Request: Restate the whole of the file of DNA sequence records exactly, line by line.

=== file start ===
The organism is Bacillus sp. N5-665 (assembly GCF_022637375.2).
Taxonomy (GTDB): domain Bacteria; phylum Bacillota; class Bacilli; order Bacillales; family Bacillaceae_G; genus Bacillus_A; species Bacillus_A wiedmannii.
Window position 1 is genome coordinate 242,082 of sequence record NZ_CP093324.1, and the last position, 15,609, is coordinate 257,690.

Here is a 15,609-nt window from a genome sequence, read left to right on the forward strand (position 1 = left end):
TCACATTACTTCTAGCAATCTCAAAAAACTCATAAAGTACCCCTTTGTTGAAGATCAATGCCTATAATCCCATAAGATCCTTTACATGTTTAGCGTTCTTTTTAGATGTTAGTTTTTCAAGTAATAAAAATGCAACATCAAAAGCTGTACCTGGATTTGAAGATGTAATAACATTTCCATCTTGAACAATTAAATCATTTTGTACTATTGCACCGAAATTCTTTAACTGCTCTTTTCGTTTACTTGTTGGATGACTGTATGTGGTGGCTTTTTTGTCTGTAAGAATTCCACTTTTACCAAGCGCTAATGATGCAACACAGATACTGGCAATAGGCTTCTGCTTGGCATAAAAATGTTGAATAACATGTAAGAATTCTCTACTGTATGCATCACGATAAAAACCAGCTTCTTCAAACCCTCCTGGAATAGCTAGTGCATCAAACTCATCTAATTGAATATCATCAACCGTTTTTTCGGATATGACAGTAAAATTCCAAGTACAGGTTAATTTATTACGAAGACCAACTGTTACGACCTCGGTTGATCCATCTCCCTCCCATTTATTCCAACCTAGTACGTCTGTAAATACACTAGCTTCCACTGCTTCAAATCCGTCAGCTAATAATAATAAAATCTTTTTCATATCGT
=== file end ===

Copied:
The organism is Bacillus sp. N5-665 (assembly GCF_022637375.2).
Taxonomy (GTDB): domain Bacteria; phylum Bacillota; class Bacilli; order Bacillales; family Bacillaceae_G; genus Bacillus_A; species Bacillus_A wiedmannii.
Window position 1 is genome coordinate 242,082 of sequence record NZ_CP093324.1, and the last position, 15,609, is coordinate 257,690.

Here is a 15,609-nt window from a genome sequence, read left to right on the forward strand (position 1 = left end):
TCACATTACTTCTAGCAATCTCAAAAAACTCATAAAGTACCCCTTTGTTGAAGATCAATGCCTATAATCCCATAAGATCCTTTACATGTTTAGCGTTCTTTTTAGATGTTAGTTTTTCAAGTAATAAAAATGCAACATCAAAAGCTGTACCTGGATTTGAAGATGTAATAACATTTCCATCTTGAACAATTAAATCATTTTGTACTATTGCACCGAAATTCTTTAACTGCTCTTTTCGTTTACTTGTTGGATGACTGTATGTGGTGGCTTTTTTGTCTGTAAGAATTCCACTTTTACCAAGCGCTAATGATGCAACACAGATACTGGCAATAGGCTTCTGCTTGGCATAAAAATGTTGAATAACATGTAAGAATTCTCTACTGTATGCATCACGATAAAAACCAGCTTCTTCAAACCCTCCTGGAATAGCTAGTGCATCAAACTCATCTAATTGAATATCATCAACCGTTTTTTCGGATATGACAGTAAAATTCCAAGTACAGGTTAATTTATTACGAAGACCAACTGTTACGACCTCGGTTGATCCATCTCCCTCCCATTTATTCCAACCTAGTACGTCTGTAAATACACTAGCTTCCACTGCTTCAAATCCGTCAGCTAATAATAATAAAATCTTTTTCATATCGT